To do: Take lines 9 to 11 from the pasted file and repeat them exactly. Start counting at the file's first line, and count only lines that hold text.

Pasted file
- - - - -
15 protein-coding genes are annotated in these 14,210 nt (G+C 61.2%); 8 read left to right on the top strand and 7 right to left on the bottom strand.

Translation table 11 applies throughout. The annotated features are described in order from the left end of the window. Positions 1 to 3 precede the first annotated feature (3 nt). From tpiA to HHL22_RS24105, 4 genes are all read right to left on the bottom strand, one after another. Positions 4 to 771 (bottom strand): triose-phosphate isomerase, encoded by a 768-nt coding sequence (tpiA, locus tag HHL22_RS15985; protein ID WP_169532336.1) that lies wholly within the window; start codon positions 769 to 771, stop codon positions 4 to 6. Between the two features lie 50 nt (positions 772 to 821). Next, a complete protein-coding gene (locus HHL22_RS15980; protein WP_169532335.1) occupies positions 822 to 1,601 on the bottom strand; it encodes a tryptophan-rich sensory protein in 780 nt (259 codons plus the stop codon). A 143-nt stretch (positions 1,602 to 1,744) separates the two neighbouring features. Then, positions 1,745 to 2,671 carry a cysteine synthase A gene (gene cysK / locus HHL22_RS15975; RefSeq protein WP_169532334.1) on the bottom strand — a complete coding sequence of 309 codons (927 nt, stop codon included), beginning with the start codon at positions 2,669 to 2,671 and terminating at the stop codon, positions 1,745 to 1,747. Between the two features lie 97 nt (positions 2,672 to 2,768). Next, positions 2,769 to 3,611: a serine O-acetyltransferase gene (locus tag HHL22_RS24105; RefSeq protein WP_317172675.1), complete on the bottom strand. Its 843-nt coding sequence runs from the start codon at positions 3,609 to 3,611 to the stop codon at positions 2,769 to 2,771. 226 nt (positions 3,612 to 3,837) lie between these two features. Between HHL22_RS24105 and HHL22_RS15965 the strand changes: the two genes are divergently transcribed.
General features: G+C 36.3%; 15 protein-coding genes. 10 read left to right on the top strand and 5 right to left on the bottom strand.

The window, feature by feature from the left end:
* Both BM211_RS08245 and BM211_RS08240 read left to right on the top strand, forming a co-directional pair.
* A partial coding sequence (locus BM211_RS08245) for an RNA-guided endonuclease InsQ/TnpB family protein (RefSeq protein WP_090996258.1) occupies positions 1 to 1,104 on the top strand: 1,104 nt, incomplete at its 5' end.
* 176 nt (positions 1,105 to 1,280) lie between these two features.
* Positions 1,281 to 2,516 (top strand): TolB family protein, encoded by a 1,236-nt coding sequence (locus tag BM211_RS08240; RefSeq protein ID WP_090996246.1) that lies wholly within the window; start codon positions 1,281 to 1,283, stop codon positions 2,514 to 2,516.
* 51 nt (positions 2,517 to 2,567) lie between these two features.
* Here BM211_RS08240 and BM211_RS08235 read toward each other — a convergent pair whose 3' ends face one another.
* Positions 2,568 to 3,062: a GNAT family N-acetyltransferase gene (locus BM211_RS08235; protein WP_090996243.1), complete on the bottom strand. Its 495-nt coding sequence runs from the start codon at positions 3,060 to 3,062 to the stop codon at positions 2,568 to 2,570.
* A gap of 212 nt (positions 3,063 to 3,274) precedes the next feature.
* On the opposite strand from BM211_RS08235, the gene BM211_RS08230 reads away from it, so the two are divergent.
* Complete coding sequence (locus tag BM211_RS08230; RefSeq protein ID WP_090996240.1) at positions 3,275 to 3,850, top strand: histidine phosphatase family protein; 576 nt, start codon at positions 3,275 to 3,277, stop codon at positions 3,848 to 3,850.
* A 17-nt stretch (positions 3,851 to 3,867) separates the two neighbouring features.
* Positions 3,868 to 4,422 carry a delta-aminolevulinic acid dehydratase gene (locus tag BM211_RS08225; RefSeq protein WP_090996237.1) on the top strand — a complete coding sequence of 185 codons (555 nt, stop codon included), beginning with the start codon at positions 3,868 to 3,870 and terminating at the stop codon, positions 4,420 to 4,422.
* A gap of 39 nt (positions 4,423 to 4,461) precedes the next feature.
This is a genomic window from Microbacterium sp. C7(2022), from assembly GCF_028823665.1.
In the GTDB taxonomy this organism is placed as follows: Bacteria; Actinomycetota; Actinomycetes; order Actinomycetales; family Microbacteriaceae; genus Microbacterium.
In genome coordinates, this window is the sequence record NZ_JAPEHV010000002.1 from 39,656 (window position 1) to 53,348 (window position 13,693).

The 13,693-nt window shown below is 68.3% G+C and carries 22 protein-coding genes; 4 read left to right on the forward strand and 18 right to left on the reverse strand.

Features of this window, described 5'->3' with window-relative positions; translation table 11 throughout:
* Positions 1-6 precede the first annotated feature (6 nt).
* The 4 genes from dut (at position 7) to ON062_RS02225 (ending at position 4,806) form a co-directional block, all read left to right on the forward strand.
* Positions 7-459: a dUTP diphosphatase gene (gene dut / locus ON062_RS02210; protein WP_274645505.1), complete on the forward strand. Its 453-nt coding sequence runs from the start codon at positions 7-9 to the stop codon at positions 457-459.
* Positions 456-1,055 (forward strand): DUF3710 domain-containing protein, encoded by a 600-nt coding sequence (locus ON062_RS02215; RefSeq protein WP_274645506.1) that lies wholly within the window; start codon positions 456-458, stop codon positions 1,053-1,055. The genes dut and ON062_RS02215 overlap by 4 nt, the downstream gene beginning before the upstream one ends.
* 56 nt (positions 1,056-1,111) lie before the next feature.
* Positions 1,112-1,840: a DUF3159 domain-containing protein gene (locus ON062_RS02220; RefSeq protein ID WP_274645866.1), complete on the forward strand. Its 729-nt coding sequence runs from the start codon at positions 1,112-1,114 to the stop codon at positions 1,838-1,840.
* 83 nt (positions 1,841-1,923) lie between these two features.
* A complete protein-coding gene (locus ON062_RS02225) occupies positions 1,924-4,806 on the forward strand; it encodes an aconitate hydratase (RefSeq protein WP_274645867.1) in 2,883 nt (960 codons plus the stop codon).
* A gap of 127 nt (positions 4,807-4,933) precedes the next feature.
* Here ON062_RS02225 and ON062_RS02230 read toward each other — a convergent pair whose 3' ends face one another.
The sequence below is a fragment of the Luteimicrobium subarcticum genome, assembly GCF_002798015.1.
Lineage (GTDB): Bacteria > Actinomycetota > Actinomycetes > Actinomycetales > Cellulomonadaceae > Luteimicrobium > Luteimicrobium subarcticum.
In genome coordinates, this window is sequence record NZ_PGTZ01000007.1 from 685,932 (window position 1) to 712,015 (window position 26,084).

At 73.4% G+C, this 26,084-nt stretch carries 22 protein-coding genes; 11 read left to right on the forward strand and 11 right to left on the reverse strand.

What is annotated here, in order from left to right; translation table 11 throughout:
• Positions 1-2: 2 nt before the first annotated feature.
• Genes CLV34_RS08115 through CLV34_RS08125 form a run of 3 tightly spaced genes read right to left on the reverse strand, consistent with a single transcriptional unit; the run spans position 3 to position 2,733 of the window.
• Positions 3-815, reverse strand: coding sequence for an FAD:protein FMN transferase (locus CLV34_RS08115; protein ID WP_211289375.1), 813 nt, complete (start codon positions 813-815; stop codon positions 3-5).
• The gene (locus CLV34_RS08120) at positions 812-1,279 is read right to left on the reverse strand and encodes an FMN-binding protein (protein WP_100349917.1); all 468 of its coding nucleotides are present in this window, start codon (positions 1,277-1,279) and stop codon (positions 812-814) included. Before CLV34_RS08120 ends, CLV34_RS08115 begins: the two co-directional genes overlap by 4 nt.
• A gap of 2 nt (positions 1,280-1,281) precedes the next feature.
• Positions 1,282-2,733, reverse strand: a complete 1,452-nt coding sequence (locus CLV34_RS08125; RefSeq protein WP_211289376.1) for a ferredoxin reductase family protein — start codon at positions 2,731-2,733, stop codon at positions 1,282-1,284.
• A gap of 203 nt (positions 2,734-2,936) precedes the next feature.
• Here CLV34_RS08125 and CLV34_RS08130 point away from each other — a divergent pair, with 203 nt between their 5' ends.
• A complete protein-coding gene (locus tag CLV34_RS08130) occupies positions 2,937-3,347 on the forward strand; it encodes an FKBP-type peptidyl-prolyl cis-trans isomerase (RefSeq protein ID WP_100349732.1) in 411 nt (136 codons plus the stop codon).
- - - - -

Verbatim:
* 51 nt (positions 2,517 to 2,567) lie between these two features.
* Here BM211_RS08240 and BM211_RS08235 read toward each other — a convergent pair whose 3' ends face one another.
* Positions 2,568 to 3,062: a GNAT family N-acetyltransferase gene (locus BM211_RS08235; protein WP_090996243.1), complete on the bottom strand. Its 495-nt coding sequence runs from the start codon at positions 3,060 to 3,062 to the stop codon at positions 2,568 to 2,570.